In any case, this crap will no longer will find a home in MozillaZine. So, take a good long look. Gaze into Mr. Flanagan's eyes. Because he's the last guy with an axe to grind against Netscape that you will see in these pages. The last armchair-marketer to get a say on this site. You'll have to go elsewhere to get your fix. (However, I allow myself an exception to clobber the hell out of the WSP if they continue to act like pussies.)
Netscape is in the unenviable position of choosing between bug-fixes and product release - the Scylla and Charybdis of software development. They've set their course. Maybe they will stop and reassess. That's up to the Netscape managers and the PDT team. But the waters grow increasingly insipid, and they might just end up deciding that it's not worth the trouble and pack it all up and call it a day. Maybe they can put in the past this peanut-gallery micro-management Hell that they've fallen into.
I'll leave you with a very thoughtful post to the n.p.m.layout newsgroup by Dylan Schiemann.
Tuesday November 7th, 2000 7:35 PM
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My main comment on this is that I really don't think Mozilla could even survive without something like this. It doesn't look as complicated on the outside as a lot of other programs, but there is just so many faktors involved.
As someone else mentioned, there is like 25+ new bugs reported every day. If that was to be organized through e-mail, you'd need several people hired just for that, and there'd be no standard on what information is in the e-mail and deciphering what they're getting at, etc.
I signed up for it a while ago... wasn't any harder than signing up for any other free service thing.
Then clicked on to submit a bug, filled out the fields and submitted it. They have some sort of wizard system set up to make filing easier, but that didn't even seem that necessary.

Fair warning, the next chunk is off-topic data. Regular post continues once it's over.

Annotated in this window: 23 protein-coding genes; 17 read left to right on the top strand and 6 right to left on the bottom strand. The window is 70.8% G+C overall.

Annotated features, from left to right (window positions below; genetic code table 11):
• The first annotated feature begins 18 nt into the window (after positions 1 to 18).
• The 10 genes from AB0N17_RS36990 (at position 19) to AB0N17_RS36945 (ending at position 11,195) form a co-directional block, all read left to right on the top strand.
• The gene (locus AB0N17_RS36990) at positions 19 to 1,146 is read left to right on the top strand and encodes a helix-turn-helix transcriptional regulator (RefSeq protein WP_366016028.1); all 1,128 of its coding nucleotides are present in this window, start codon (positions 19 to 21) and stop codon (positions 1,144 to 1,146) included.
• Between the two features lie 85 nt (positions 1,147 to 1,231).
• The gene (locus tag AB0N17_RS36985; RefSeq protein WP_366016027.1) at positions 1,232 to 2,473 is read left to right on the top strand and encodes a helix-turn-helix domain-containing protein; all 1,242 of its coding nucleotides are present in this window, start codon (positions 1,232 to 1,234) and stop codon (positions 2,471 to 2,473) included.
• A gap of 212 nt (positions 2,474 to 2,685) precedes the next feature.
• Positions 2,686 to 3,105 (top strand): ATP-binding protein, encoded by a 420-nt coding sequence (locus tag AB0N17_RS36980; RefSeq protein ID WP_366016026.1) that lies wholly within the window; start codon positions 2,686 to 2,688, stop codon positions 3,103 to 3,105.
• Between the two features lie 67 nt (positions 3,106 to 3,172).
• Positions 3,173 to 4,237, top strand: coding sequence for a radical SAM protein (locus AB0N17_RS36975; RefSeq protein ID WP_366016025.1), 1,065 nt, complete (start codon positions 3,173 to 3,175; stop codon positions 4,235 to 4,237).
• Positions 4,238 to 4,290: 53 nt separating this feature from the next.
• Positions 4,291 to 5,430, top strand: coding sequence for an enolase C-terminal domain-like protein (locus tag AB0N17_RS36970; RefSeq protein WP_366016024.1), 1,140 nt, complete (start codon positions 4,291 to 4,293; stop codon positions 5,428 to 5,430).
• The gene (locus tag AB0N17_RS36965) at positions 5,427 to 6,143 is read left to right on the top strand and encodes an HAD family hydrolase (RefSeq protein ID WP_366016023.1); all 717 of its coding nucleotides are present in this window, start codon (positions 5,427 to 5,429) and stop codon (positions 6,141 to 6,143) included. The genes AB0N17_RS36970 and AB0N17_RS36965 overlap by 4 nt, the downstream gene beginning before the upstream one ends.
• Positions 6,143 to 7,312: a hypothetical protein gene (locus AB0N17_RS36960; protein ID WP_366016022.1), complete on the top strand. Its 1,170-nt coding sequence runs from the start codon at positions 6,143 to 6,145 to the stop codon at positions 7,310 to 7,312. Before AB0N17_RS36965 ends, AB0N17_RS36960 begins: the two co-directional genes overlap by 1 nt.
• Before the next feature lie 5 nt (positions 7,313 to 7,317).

After that, a couple of people took a look at it, and asked for more information. I attached some files that demonstrated it better, and they could confirm what was going on, and that it happened on all platforms.
So, it isn't fixed yet, but it is out there for people to see, and any time someone comments on it, I get sent an e-mail automatically.
The fact that every bug has its own area where people can talk about it I think is amazingly powerful, instead of it all being in private e-mails where people can't see what's going on and comment.
And there are already so many duplicates that are posted... imagine if there was no way for anyone to see what bugs had been already submitted, that e-mail address that was mentioned would be totally deluged every time a visible bug came up, having to sort through every one manually.
The search engine is a bit daunting at first, but there are so many bugs listed, you do need a lot of options to actually pin down what you want. Now that I'm more used to it, it isn't that bad to figure out what's going on.
As for the code, unfortunately stuff like documentation does tend to get left behind in most projects.. hopefully that'll get organized eventually...
But I really do think that bugzilla works and has probably made things infinately easier to deal with... If you actually want to do a fix instead of just reporting, I know there is more hurdles to deal with, but with something this complicated and interconnected, I can see the need for caution for patches. Sometimes it is frustrating to watch, but there are already so many regressions...
Anyway... that's my thoughts...